Starting in the spring 2013, I videotaped the lectures for my MATH 676: Finite element methods in scientific computing course at the KAMU TV studio at Texas A&M. These are lectures on many aspects of scientific computing, software, and the practical aspects of the finite element method, as well as their implementation in the deal.II software library. Support for creating these videos was also provided by the National Science Foundation and the Computational Infrastructure in Geodynamics.

The videos are part of a broader effort to develop a modern way of teaching Computational Science and Engineering (CS&E) courses. If you are interested in adapting our approach, you may be interested in this paper I wrote with a number of education researchers about the structure of such courses and how they work.

Note 1: In some of the videos, I demonstrate code or user interfaces. If you can't read the text, change the video quality by clicking on the "gear" symbol at the bottom right of the YouTube player.

Note 2: deal.II is an actively developed library, and in the course of this development we occasionally deprecate and remove functionality. In some cases, this implies that we also change tutorial programs, but the nature of videos is that this is not reflected in something that may have been recorded years ago. If in doubt, consult the current version of the tutorial.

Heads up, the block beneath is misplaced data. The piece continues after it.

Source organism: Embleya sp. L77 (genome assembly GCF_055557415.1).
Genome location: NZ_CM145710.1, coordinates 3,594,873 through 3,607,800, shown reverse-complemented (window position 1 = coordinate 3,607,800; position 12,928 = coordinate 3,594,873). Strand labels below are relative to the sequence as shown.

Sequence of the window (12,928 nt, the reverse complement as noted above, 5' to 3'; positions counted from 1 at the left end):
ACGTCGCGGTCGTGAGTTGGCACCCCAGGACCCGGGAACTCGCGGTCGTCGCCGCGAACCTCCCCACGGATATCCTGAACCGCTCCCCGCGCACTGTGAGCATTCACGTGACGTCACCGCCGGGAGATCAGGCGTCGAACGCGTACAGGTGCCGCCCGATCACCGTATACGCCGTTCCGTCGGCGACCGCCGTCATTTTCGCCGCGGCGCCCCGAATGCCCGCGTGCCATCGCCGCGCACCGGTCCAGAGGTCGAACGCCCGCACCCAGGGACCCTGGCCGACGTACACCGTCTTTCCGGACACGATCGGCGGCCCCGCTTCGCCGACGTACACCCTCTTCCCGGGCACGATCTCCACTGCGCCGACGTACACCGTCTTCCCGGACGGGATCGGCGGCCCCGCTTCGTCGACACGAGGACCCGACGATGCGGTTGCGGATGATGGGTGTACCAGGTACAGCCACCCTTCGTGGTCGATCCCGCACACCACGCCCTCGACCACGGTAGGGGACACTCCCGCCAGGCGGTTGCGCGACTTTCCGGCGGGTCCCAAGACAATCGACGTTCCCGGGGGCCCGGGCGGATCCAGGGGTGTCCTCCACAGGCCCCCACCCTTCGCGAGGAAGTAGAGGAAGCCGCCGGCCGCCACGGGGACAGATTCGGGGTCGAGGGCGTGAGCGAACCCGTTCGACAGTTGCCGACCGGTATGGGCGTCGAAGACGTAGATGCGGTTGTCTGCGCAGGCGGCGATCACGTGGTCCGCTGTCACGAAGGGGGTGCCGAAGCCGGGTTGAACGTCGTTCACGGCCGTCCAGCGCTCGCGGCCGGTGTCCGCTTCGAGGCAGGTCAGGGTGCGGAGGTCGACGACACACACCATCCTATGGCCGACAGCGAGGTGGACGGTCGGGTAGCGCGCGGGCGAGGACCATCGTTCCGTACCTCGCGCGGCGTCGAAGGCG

Lecture 41.5: Parallelization on a cluster of distributed memory machines — Part 3: Distributed computing in deal.II and step-40

This lecture discusses the step-40 tutorial program in which we show how to do parallel computations in deal.II using MPI. It also presents an overview of the general philosophy one needs to have to successfully parallelize programs to very large numbers of processors — in the case of step-40, the program has been tested to 16,000 processors (and it would have probably scaled to even larger core counts if it had been possible at the time we were writing it to solve problems with PETSc that have more than 2 billion unknowns).


Slides: click here